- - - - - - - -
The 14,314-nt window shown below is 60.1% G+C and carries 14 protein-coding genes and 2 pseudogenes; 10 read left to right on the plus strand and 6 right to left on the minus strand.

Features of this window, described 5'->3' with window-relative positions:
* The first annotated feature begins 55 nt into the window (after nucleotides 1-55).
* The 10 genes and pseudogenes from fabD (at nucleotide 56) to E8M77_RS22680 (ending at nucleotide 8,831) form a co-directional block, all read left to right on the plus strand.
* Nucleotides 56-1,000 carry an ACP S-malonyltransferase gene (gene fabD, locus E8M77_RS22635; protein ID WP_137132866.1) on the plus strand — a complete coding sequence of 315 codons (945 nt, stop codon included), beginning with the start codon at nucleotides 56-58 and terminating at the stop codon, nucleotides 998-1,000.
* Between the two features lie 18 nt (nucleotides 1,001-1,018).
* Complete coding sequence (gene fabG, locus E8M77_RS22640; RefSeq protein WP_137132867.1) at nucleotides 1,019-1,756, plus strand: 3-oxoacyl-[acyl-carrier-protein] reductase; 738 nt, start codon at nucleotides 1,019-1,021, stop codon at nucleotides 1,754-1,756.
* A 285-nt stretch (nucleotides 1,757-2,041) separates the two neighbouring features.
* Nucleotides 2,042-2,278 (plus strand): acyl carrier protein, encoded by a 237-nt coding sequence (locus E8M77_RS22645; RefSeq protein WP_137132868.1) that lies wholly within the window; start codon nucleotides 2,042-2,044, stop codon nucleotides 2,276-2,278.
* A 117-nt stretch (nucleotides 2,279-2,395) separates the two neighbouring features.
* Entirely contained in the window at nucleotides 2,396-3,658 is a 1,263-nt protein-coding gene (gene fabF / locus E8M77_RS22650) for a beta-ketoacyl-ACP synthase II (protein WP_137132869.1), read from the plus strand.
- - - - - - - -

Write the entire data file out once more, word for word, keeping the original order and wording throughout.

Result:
The 14,314-nt window shown below is 60.1% G+C and carries 14 protein-coding genes and 2 pseudogenes; 10 read left to right on the plus strand and 6 right to left on the minus strand.

Features of this window, described 5'->3' with window-relative positions:
* The first annotated feature begins 55 nt into the window (after nucleotides 1-55).
* The 10 genes and pseudogenes from fabD (at nucleotide 56) to E8M77_RS22680 (ending at nucleotide 8,831) form a co-directional block, all read left to right on the plus strand.
* Nucleotides 56-1,000 carry an ACP S-malonyltransferase gene (gene fabD, locus E8M77_RS22635; protein ID WP_137132866.1) on the plus strand — a complete coding sequence of 315 codons (945 nt, stop codon included), beginning with the start codon at nucleotides 56-58 and terminating at the stop codon, nucleotides 998-1,000.
* Between the two features lie 18 nt (nucleotides 1,001-1,018).
* Complete coding sequence (gene fabG, locus E8M77_RS22640; RefSeq protein WP_137132867.1) at nucleotides 1,019-1,756, plus strand: 3-oxoacyl-[acyl-carrier-protein] reductase; 738 nt, start codon at nucleotides 1,019-1,021, stop codon at nucleotides 1,754-1,756.
* A 285-nt stretch (nucleotides 1,757-2,041) separates the two neighbouring features.
* Nucleotides 2,042-2,278 (plus strand): acyl carrier protein, encoded by a 237-nt coding sequence (locus E8M77_RS22645; RefSeq protein WP_137132868.1) that lies wholly within the window; start codon nucleotides 2,042-2,044, stop codon nucleotides 2,276-2,278.
* A 117-nt stretch (nucleotides 2,279-2,395) separates the two neighbouring features.
* Entirely contained in the window at nucleotides 2,396-3,658 is a 1,263-nt protein-coding gene (gene fabF / locus E8M77_RS22650) for a beta-ketoacyl-ACP synthase II (protein WP_137132869.1), read from the plus strand.